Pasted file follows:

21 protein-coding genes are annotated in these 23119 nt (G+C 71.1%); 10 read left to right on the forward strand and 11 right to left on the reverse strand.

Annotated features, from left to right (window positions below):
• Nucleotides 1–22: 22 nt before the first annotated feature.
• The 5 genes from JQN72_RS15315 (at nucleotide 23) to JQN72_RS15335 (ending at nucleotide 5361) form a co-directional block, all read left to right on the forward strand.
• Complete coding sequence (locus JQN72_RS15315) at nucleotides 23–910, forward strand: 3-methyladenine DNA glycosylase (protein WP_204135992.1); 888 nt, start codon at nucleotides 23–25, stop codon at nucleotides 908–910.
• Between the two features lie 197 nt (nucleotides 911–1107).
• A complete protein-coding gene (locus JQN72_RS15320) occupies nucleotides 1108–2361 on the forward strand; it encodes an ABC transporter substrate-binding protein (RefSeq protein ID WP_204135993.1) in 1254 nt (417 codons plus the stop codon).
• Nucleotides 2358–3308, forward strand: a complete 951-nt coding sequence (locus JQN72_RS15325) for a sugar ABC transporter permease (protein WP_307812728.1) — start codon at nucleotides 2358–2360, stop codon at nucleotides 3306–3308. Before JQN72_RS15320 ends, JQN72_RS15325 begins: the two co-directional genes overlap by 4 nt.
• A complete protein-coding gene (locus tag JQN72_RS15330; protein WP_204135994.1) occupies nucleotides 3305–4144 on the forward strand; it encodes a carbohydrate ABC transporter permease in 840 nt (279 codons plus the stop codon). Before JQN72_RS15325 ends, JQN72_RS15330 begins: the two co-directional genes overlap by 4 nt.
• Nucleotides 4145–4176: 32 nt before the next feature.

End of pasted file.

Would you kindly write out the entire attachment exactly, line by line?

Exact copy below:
21 protein-coding genes are annotated in these 23119 nt (G+C 71.1%); 10 read left to right on the forward strand and 11 right to left on the reverse strand.

Annotated features, from left to right (window positions below):
• Nucleotides 1–22: 22 nt before the first annotated feature.
• The 5 genes from JQN72_RS15315 (at nucleotide 23) to JQN72_RS15335 (ending at nucleotide 5361) form a co-directional block, all read left to right on the forward strand.
• Complete coding sequence (locus JQN72_RS15315) at nucleotides 23–910, forward strand: 3-methyladenine DNA glycosylase (protein WP_204135992.1); 888 nt, start codon at nucleotides 23–25, stop codon at nucleotides 908–910.
• Between the two features lie 197 nt (nucleotides 911–1107).
• A complete protein-coding gene (locus JQN72_RS15320) occupies nucleotides 1108–2361 on the forward strand; it encodes an ABC transporter substrate-binding protein (RefSeq protein ID WP_204135993.1) in 1254 nt (417 codons plus the stop codon).
• Nucleotides 2358–3308, forward strand: a complete 951-nt coding sequence (locus JQN72_RS15325) for a sugar ABC transporter permease (protein WP_307812728.1) — start codon at nucleotides 2358–2360, stop codon at nucleotides 3306–3308. Before JQN72_RS15320 ends, JQN72_RS15325 begins: the two co-directional genes overlap by 4 nt.
• A complete protein-coding gene (locus tag JQN72_RS15330; protein WP_204135994.1) occupies nucleotides 3305–4144 on the forward strand; it encodes a carbohydrate ABC transporter permease in 840 nt (279 codons plus the stop codon). Before JQN72_RS15325 ends, JQN72_RS15330 begins: the two co-directional genes overlap by 4 nt.
• Nucleotides 4145–4176: 32 nt before the next feature.